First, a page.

In James Hunter’s final essay in “To Change the World”, the author takes his social theory critique and begins a turn towards the theological and the working out of what the church ought to look like if it wants to be an influence in the real world.The reality is that the institutions of our day: be it churches, schools, universities, hospitals, governments, social agencies etc., they all have their roots in authoritative truths with a fixed point of reference. The words surrounding their truths lend confidence to their objectives. The words speak to why they exist and what mission they are continually on. Given enough time, these words become assumptions to the way things are and how things work. They form a bedrock, a foundation in which all the mortar and bricks are built upon. The Enlightenment period in history was a dream of discovering all of these objective truths which in turn would lead us to a society always progressing towards utopia. Hunter, like many others, are pulling back the curtain and saying the Enlightenment dream did not work.
“The Enlightenment’s own quest for certainty resulted not in the discovery of new certainties but rather in a pervasive and astringment skepticisim that questions all, suspects all, distrusts and disbelieves all. Even in the early decades of the seventeenth century, the great poet John Donne wrote presciently of this new age, ‘New philosophy calls all in doubt.’ Marx and Freud made titanic contributions to the project of modern skepticism.” (p. 206-207)
This skepticism has led to dissolution, “the deconstruction of the most basic assumptions about reality.” (p. 203) This dissolution is real and it threatens the viability and survivability of our culture’s institutions. At the very least, the assumptions and the power those institutions once held has been severely diminished. What can the church do given these circumstances? Hunter tells the reader that “defensive against”, “relevance to” and “purity from” are not the answer to the cultural shifts and power systems. What he wants to argue for, is a “faithful presence” or a kind of incarnational shalom to our world. Whatever your context is and wherever your sphere of influence is, enact shalom (the peace of God) there.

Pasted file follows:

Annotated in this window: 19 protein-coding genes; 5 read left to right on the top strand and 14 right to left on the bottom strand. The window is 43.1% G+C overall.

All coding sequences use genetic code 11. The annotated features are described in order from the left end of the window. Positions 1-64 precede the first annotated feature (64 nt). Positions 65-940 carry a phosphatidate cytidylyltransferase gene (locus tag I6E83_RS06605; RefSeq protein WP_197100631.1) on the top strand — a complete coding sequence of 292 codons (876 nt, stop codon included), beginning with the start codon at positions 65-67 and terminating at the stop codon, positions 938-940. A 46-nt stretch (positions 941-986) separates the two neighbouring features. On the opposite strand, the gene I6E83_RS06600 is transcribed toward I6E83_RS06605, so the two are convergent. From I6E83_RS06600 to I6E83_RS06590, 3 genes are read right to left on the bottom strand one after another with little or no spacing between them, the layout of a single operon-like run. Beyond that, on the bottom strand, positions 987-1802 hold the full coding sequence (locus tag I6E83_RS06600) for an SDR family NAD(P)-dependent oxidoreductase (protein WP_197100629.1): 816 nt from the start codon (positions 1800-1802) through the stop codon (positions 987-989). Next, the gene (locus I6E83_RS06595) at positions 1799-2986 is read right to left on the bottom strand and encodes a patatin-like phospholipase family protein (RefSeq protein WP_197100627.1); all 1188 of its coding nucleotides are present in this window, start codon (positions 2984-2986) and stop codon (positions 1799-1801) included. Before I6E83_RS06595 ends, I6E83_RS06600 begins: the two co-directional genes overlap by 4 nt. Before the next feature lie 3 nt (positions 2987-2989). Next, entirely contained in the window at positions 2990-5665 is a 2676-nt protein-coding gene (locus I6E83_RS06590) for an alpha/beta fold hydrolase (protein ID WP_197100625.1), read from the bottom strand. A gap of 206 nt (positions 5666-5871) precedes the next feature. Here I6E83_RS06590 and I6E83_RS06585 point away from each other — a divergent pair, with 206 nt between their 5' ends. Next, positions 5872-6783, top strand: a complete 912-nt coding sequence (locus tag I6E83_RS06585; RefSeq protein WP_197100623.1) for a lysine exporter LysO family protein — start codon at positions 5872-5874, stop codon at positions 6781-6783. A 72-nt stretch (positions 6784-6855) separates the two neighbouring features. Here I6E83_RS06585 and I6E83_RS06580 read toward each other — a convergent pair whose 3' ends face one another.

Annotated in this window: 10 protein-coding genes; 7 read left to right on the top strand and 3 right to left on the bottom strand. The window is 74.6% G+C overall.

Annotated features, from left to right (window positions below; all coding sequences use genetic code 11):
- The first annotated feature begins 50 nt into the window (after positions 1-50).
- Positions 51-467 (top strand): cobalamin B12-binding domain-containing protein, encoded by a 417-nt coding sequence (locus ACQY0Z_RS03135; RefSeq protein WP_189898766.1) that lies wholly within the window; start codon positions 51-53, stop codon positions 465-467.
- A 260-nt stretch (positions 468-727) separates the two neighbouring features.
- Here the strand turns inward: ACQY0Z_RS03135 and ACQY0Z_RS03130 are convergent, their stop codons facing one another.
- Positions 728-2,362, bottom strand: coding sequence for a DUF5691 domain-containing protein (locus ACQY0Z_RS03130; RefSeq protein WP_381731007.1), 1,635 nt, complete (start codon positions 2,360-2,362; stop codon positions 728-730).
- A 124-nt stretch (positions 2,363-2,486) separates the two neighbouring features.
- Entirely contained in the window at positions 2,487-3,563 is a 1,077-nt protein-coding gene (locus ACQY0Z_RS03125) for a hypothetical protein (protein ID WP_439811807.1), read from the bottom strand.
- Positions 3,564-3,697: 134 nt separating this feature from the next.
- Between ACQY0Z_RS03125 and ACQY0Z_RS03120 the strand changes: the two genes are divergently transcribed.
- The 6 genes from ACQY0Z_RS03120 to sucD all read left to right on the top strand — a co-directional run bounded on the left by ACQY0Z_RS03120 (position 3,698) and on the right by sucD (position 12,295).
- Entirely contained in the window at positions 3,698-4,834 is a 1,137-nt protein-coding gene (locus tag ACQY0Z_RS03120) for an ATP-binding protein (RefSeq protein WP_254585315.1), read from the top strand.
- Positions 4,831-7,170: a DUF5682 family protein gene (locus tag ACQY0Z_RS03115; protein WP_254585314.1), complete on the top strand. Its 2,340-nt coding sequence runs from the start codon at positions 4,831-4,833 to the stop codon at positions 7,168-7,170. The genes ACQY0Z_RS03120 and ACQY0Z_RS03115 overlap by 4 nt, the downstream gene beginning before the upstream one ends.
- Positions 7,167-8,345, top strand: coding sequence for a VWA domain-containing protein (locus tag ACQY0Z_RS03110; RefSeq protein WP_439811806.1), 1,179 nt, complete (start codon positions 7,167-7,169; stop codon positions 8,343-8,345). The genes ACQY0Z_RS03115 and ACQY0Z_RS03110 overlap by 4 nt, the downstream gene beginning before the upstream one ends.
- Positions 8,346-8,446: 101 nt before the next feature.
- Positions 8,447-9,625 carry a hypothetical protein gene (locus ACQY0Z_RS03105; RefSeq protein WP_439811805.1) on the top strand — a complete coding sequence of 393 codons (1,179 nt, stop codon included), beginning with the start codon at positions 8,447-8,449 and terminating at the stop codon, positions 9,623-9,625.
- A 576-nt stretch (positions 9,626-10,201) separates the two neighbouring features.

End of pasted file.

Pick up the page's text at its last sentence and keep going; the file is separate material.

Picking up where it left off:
“Faithful presence in the world means that Christians are fully present and committed in their spheres of social influence, whatever they may be: their families, neighborhoods, voluntary activities, and places of work.” (p. 247) and “there is no way the old models could ever be sufficient to address the challenges of the present age. What is more, there is a yearning for a different way, especially among the young; a way that has integrity with the historic truths of the faith and the witness of the Spirit and that is adequate to the challenges of the present moment.” (p. 276)
Shalom is us showing up and being church in our day. Not defined by consumerism, individualism or the misuse of power, but by our gospel identity of being formed ‘in Christ’. Shalom is us incarnating the servanthood of Christ in the most challenging issues that our neighbors are facing. Shalom is caring about justice in a world of poverty. Shalom is staying in a place of need when it’s more convenient to leave. Shalom is loving your enemy. Shalom is listening to your critics, being silent under judgment. Shalom is about the other, not you. Shalom is the way out, it is the way of freedom in a world of oppression. Wherever you are, whatever you do . . . shalom.